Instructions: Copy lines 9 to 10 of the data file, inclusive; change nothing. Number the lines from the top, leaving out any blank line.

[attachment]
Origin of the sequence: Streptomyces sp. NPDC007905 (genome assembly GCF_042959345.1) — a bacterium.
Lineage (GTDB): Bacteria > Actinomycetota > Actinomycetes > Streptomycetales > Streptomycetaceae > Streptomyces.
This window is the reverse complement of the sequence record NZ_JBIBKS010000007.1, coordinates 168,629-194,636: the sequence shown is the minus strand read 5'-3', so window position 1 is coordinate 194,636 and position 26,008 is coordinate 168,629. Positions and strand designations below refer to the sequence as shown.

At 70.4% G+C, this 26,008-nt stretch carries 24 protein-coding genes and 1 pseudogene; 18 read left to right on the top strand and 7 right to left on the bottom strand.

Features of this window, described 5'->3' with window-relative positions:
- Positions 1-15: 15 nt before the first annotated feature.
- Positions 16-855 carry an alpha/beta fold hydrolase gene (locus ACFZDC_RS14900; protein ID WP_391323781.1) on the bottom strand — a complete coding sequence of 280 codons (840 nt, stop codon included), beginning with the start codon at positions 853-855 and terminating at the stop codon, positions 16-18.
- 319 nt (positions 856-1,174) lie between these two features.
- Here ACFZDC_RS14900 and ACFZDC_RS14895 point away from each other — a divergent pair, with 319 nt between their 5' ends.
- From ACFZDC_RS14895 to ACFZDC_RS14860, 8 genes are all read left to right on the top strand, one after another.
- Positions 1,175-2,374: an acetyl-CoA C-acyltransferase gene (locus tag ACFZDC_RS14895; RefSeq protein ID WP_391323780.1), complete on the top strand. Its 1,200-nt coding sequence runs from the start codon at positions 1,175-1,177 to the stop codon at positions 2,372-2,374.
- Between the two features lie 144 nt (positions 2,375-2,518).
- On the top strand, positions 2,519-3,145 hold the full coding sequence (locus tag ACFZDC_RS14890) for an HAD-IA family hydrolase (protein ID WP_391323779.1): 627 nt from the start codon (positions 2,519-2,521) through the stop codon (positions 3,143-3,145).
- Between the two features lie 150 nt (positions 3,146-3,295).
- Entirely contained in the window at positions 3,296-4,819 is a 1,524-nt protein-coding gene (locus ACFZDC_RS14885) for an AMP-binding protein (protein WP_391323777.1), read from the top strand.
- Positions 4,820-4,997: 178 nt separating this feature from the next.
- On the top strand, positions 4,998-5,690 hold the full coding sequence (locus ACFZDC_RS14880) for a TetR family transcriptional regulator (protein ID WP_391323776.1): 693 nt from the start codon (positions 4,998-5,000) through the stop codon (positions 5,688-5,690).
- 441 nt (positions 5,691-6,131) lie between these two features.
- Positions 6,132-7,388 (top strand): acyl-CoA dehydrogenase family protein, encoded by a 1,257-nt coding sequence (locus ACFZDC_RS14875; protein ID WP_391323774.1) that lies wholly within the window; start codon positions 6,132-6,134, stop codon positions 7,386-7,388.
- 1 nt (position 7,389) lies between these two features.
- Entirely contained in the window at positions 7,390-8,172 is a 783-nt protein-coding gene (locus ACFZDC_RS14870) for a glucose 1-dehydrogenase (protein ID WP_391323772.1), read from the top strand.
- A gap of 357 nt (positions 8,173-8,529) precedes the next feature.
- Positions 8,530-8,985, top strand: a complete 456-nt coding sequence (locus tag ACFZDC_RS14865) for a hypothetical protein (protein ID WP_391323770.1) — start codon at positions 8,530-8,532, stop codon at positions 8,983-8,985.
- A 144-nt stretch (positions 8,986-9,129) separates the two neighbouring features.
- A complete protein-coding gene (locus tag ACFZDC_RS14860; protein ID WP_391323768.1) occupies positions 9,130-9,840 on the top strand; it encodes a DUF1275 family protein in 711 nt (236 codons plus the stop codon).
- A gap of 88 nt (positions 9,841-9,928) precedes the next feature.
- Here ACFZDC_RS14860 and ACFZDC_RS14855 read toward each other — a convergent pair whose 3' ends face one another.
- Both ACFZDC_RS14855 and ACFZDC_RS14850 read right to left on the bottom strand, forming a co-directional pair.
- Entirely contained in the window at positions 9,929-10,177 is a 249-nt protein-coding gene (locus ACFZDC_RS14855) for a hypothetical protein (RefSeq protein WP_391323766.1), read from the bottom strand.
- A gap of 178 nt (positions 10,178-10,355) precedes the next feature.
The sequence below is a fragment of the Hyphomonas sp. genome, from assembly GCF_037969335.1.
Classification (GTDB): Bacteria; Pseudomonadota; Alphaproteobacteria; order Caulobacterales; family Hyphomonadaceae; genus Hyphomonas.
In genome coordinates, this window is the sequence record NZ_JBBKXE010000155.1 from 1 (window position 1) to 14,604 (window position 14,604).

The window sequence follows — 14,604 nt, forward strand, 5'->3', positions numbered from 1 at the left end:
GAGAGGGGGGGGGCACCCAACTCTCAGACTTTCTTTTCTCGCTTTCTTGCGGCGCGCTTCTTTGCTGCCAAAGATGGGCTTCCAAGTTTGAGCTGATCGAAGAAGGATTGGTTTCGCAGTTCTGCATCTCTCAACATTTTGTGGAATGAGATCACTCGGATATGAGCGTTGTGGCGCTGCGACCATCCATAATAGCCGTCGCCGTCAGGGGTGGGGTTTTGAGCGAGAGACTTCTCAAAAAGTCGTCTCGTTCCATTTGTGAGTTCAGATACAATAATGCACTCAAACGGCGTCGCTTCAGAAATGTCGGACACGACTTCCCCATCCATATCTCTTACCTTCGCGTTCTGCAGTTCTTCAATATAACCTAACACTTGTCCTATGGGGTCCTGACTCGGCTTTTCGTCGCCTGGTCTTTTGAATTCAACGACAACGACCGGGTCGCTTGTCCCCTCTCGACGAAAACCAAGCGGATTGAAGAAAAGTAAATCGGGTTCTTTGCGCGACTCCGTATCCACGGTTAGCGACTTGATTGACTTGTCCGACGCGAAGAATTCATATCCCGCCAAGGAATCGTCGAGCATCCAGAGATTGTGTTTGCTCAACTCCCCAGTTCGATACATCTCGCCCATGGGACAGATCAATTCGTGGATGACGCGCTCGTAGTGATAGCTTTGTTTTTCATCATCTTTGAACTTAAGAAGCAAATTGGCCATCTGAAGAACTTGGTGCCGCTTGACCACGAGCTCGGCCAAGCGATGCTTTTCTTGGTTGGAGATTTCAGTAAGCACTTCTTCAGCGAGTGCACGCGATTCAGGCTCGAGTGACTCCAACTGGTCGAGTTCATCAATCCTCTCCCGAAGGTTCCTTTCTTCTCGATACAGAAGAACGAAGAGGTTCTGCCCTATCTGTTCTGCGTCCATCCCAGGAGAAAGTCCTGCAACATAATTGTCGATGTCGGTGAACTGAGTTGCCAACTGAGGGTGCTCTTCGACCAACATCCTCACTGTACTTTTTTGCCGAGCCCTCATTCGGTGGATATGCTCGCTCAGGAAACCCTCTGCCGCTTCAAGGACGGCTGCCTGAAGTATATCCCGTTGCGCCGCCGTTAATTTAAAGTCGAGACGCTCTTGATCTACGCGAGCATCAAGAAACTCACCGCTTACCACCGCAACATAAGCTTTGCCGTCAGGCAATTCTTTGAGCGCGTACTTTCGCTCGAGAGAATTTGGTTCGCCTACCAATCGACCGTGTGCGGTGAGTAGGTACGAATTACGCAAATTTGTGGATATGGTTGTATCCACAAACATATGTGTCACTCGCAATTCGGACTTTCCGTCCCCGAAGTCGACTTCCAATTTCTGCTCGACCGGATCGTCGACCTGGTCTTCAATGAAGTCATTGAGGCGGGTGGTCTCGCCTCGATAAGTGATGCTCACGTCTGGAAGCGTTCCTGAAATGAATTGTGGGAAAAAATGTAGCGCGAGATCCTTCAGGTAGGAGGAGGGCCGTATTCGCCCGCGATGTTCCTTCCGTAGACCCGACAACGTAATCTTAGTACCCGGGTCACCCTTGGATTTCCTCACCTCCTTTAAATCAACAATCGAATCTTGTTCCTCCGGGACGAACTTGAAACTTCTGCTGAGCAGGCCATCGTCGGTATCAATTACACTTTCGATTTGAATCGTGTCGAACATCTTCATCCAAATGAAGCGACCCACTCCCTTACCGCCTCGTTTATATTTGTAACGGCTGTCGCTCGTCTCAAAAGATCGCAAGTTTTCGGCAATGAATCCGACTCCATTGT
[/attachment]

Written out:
- Here ACFZDC_RS14900 and ACFZDC_RS14895 point away from each other — a divergent pair, with 319 nt between their 5' ends.
- From ACFZDC_RS14895 to ACFZDC_RS14860, 8 genes are all read left to right on the top strand, one after another.